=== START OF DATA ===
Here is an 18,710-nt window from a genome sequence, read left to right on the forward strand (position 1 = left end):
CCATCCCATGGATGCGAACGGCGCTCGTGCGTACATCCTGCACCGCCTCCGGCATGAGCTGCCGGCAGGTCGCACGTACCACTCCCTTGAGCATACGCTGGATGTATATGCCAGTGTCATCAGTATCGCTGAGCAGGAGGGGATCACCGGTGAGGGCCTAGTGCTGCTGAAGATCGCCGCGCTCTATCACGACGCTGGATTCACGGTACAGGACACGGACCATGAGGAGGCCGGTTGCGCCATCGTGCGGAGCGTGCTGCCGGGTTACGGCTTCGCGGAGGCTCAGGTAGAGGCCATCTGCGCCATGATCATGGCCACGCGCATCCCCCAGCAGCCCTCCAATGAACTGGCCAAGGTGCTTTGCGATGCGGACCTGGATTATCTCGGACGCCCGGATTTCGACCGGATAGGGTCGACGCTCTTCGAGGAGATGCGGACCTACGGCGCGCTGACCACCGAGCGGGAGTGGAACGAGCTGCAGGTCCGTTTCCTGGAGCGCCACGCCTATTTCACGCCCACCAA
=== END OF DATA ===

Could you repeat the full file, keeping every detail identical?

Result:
Here is an 18,710-nt window from a genome sequence, read left to right on the forward strand (position 1 = left end):
CCATCCCATGGATGCGAACGGCGCTCGTGCGTACATCCTGCACCGCCTCCGGCATGAGCTGCCGGCAGGTCGCACGTACCACTCCCTTGAGCATACGCTGGATGTATATGCCAGTGTCATCAGTATCGCTGAGCAGGAGGGGATCACCGGTGAGGGCCTAGTGCTGCTGAAGATCGCCGCGCTCTATCACGACGCTGGATTCACGGTACAGGACACGGACCATGAGGAGGCCGGTTGCGCCATCGTGCGGAGCGTGCTGCCGGGTTACGGCTTCGCGGAGGCTCAGGTAGAGGCCATCTGCGCCATGATCATGGCCACGCGCATCCCCCAGCAGCCCTCCAATGAACTGGCCAAGGTGCTTTGCGATGCGGACCTGGATTATCTCGGACGCCCGGATTTCGACCGGATAGGGTCGACGCTCTTCGAGGAGATGCGGACCTACGGCGCGCTGACCACCGAGCGGGAGTGGAACGAGCTGCAGGTCCGTTTCCTGGAGCGCCACGCCTATTTCACGCCCACCAA